A Guest Post By Jayne Latz M.A., CCC-SLP
Often we think about drafting the perfect speech or controlling the sound of our voice to radiate confidence when we speak – but our habits while we’re speaking – body movements, eye contact, posture, facial expressions – actually have as much if not more effect on how confident we appear to others. This is especially true at trade shows, where noise, crowds, and distractions can tend to interfere with your listener’s ability to hear all of your words. In that situation, your body language and habits become even more important.
Stand up straight!
Your mother may have had etiquette and back health in mind when she instructed you thus, but in a business setting it’s also good advice. Rounded shoulders and slouching can come off as unconfident, overly casual, or even lazy. Whether sitting or standing as you greet and converse with visitors to your booth or table, make an effort to put your shoulders back, raise your chin so that it’s level, and straighten your spine. This posture indicates alertness, energy, and confidence.
Yet more good advice from Mom. Shifting your weight from foot to foot or fidgeting with your hands can communicate an air of boredom, impatience, or lack of professionalism. Stand with your feet approximately shoulder width apart and distribute your weight evenly. Not only does this make you seem attentive and relaxed, it’s also quite comfortable. The extra benefit during a trade show is that while you come across as relaxed and confident, you’ll also be helping to conserve your energy, making you more able to keep up a positive and energetic demeanor for the duration of your time on the trade show floor.
This issue can be tricky. Too little eye contact can make you seem untrustworthy or unconfident, but too much can make you seem aggressive.
Attention to this becomes extra important in a trade show as you may be working against a good deal of noise and crowding to keep your visitor engaged. The temptation is to follow your visitor’s eyes if he shifts his gaze to something else going on nearby – or to talk faster or lean in too close to try to keep your connection going.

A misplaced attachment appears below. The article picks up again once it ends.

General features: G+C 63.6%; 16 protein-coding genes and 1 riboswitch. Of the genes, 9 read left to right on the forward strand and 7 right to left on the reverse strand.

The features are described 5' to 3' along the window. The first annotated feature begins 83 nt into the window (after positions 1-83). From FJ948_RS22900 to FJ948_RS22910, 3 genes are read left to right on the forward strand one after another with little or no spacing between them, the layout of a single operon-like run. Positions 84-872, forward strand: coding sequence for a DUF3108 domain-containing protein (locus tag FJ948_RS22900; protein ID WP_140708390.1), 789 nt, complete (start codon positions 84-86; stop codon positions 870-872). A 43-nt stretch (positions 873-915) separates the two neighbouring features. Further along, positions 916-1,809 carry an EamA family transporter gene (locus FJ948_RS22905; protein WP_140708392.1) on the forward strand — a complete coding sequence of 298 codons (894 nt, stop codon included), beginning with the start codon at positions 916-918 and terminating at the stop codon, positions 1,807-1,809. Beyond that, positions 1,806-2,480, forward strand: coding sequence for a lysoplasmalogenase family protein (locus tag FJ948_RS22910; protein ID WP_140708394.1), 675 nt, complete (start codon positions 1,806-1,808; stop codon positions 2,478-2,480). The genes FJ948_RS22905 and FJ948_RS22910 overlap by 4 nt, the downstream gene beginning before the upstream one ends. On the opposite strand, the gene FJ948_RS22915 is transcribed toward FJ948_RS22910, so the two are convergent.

Do your best to maintain the same amount of eye contact as in any other conversational situation. In other words, try to to mentally block out what’s going on around you – in a relaxed, normal manner. Your unflustered, unrushed, and focused attention to your visitor will keep him comfortably engaged. A good rule of thumb is to maintain eye contact during the interaction, but look away briefly every five seconds or so. This way you seem attentive and focused, but also relaxed and friendly.
About Jayne Latz
Jayne Latz M.A., CCC-SLP is a speech and communication specialist, author, and professional speaker, and principal of Corporate Speech Solutions (http:// www.corporatespeechsolutions.com) in New York City. She has trained individual clients from all over the world in public speaking, accent reduction, and best communication practices, and has provided training, lectures and/or workshops at RSM McGladrey, Ernst and Young, PriceWaterhouse Coopers, The Carlyle Group, Harry Winston, Morgan Stanley and Mount Sinai Medical Center, to name just a few. Jayne Latz is a featured speaker of the New York State Society for CPA’s (NYSSCPA.org).